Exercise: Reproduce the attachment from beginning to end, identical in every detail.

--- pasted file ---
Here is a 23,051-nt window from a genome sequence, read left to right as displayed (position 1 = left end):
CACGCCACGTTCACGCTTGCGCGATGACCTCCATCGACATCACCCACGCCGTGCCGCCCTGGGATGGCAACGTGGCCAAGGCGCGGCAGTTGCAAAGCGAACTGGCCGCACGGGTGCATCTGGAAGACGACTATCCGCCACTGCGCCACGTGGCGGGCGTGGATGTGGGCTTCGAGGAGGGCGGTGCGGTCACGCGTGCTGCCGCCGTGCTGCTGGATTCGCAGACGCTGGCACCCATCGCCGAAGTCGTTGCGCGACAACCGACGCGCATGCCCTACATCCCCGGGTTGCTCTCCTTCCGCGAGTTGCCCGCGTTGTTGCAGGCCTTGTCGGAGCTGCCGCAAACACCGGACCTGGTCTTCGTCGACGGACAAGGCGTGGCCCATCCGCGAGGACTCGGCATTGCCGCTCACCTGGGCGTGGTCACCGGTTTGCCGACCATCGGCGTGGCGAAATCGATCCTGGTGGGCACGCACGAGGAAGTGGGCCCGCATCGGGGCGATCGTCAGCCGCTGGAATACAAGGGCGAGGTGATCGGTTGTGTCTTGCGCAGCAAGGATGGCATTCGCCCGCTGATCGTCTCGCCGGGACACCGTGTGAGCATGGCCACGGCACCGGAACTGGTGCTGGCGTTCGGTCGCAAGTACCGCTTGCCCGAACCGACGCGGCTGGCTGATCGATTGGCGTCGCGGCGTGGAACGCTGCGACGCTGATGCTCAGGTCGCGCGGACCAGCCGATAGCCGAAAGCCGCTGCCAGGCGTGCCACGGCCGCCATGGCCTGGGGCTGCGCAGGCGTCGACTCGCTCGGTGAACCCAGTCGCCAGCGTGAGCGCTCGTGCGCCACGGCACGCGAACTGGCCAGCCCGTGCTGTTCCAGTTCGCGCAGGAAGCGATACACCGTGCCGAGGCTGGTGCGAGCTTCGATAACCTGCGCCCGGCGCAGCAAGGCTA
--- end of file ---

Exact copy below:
Here is a 23,051-nt window from a genome sequence, read left to right as displayed (position 1 = left end):
CACGCCACGTTCACGCTTGCGCGATGACCTCCATCGACATCACCCACGCCGTGCCGCCCTGGGATGGCAACGTGGCCAAGGCGCGGCAGTTGCAAAGCGAACTGGCCGCACGGGTGCATCTGGAAGACGACTATCCGCCACTGCGCCACGTGGCGGGCGTGGATGTGGGCTTCGAGGAGGGCGGTGCGGTCACGCGTGCTGCCGCCGTGCTGCTGGATTCGCAGACGCTGGCACCCATCGCCGAAGTCGTTGCGCGACAACCGACGCGCATGCCCTACATCCCCGGGTTGCTCTCCTTCCGCGAGTTGCCCGCGTTGTTGCAGGCCTTGTCGGAGCTGCCGCAAACACCGGACCTGGTCTTCGTCGACGGACAAGGCGTGGCCCATCCGCGAGGACTCGGCATTGCCGCTCACCTGGGCGTGGTCACCGGTTTGCCGACCATCGGCGTGGCGAAATCGATCCTGGTGGGCACGCACGAGGAAGTGGGCCCGCATCGGGGCGATCGTCAGCCGCTGGAATACAAGGGCGAGGTGATCGGTTGTGTCTTGCGCAGCAAGGATGGCATTCGCCCGCTGATCGTCTCGCCGGGACACCGTGTGAGCATGGCCACGGCACCGGAACTGGTGCTGGCGTTCGGTCGCAAGTACCGCTTGCCCGAACCGACGCGGCTGGCTGATCGATTGGCGTCGCGGCGTGGAACGCTGCGACGCTGATGCTCAGGTCGCGCGGACCAGCCGATAGCCGAAAGCCGCTGCCAGGCGTGCCACGGCCGCCATGGCCTGGGGCTGCGCAGGCGTCGACTCGCTCGGTGAACCCAGTCGCCAGCGTGAGCGCTCGTGCGCCACGGCACGCGAACTGGCCAGCCCGTGCTGTTCCAGTTCGCGCAGGAAGCGATACACCGTGCCGAGGCTGGTGCGAGCTTCGATAACCTGCGCCCGGCGCAGCAAGGCTA